Also, Breitling is a privately held company and as such doesn't release exact unit sales figures. So, how exactly was the Breitling earnings factoid determined?
That, and I highly doubt the comment that a car reviewer earns $180K a year for published reviews. $180K is about what a Managing Editor gets at a nationally distributed monthly. Please feel free to correct me, but more than likely, your neighbor is paid $3000.00 for a published assignment, with each assignment containing ~5 reviews. This would yield an annual salary of $36,000, which is much more in line with current market rates for Staff Writers. Two assignments a month bumps that up to $72,000 a year, which is consistent with current market rates for Senior Writers. (Again, please feel free to correct me).
Disclosure: I have 20+ years working as a staff & freelance journalist. I've been nationally published and have sold over 150 assignments in 19 markets. These days, my primary income source is working as an IT consultant, where I earn my keep conducting Human Factors & Marketing Research. A substantial part of the job entails authoring deliverable reports and presentations.
if hifi is in decline, it means that a quality audio system assembled today is inferior to some other quality audio system from years past. is there any evidence of this.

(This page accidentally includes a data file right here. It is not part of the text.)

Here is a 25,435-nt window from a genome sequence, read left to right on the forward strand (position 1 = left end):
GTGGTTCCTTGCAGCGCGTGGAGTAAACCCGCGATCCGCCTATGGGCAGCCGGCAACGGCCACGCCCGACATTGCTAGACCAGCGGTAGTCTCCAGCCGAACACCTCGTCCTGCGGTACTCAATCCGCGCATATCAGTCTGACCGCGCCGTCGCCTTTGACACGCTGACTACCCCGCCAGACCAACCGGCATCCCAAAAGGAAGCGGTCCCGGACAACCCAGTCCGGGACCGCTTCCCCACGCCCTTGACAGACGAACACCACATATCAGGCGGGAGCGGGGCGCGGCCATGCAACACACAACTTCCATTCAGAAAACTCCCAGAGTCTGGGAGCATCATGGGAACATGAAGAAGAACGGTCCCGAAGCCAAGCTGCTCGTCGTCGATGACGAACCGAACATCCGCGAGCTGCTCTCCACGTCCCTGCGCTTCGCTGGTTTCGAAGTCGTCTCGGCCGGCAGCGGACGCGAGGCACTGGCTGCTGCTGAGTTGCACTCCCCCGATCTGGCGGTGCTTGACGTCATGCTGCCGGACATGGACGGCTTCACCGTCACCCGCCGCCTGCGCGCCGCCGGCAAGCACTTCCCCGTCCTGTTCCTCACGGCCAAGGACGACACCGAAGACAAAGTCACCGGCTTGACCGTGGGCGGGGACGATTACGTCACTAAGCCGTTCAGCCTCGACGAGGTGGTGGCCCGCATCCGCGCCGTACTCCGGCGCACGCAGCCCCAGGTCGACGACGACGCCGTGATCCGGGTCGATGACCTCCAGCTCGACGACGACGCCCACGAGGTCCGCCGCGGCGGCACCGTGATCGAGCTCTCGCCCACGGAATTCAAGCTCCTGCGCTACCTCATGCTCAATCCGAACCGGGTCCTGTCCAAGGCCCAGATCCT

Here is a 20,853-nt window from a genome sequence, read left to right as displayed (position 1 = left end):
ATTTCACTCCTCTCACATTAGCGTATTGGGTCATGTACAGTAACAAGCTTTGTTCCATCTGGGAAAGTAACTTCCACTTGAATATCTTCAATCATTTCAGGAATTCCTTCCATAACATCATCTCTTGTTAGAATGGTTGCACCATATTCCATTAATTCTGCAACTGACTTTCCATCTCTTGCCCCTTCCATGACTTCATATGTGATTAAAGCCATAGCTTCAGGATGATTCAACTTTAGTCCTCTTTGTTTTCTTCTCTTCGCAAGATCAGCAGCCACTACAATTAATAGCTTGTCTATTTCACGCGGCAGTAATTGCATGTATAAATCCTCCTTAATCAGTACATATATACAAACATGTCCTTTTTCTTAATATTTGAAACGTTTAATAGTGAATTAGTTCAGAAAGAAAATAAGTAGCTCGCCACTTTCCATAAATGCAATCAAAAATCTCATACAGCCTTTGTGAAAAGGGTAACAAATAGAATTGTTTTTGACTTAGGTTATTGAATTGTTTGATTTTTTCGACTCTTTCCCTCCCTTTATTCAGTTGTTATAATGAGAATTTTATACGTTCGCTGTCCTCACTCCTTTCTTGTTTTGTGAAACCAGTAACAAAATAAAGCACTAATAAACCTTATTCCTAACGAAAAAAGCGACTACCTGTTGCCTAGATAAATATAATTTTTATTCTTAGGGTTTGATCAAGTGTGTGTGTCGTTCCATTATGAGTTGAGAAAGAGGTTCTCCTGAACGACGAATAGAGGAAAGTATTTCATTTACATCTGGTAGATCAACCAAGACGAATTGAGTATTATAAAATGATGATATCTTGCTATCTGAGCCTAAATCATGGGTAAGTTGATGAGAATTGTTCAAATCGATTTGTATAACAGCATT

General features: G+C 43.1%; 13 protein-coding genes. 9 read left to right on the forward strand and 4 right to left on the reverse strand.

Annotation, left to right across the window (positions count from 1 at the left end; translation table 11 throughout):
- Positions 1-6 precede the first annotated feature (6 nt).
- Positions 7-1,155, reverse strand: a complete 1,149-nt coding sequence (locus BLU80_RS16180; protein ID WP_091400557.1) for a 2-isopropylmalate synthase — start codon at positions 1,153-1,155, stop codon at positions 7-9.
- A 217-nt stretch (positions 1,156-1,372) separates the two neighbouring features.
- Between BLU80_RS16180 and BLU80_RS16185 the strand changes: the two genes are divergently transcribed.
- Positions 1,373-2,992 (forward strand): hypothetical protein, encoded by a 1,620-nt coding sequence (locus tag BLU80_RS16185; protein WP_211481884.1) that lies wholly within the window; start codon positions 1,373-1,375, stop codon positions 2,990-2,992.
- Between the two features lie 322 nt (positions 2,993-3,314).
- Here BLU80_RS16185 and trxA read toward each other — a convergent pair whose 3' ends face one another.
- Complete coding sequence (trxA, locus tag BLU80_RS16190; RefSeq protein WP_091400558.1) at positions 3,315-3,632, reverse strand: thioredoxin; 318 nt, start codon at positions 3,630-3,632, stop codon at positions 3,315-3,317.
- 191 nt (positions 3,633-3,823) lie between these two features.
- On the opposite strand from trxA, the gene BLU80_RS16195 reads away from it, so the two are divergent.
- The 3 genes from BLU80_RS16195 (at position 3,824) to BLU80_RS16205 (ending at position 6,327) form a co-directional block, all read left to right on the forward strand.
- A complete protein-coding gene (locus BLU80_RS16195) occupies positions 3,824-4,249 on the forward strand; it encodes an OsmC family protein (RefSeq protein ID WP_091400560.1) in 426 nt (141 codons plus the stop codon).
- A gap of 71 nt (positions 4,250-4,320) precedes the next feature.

although i prefer my stacked esl-based syste from the 60's over any of today's systems (no digital then), i wouldn't assert that hifi is in decline, as there would be some system preferred by some audiophiles in comparison to the quad-based system.
so, i see no evidence in the decline of hifi.
i think the introduction of digital in the 80's, created problems, but , if your system is analog based, there should be no problem.
one could make the case that an audio system consisting of high quality analog tapes creates the highest quality of sound, in which case ,if you subscribe to such a hypothesis, one would need to acquire tapes and a tape deck to attain the best sound.
the point is speakers, amps, preamps, and cables are as good as those from the past, which isconsistent with my listening experiences. although i prefer stacked quad esls, it is a preference, and would not say definitively that the original quad is the best speaker ever made.
"(Again, please feel free to correct me)."
Who would be tempted to try! I enjoyed and learned a thing or two from your most comprehensive input, a good thing. It is refreshing to hear from someone with a broader knowledge and insider view of the subject as a whole to put things into a more balanced perspective. So much for those VSPs, eh Nonoise?
First of all I am glad this thread has provoked a response. I very much agree with Robskers ideal.
I used Breitling as an example of luxury product, that to all intents and purposes is completely and utterly irrelevant to the end user, yet attracts a lot of money. Hifi, let alone the high end, is very much perceived, outside HiFi circles as utterly pointless. Yet we have a watch company that thrives and takes money from the type of people that can afford to buy, and ought to be attracted to hi-fi. I used the Breitling example having read an article at the back of HiFi News.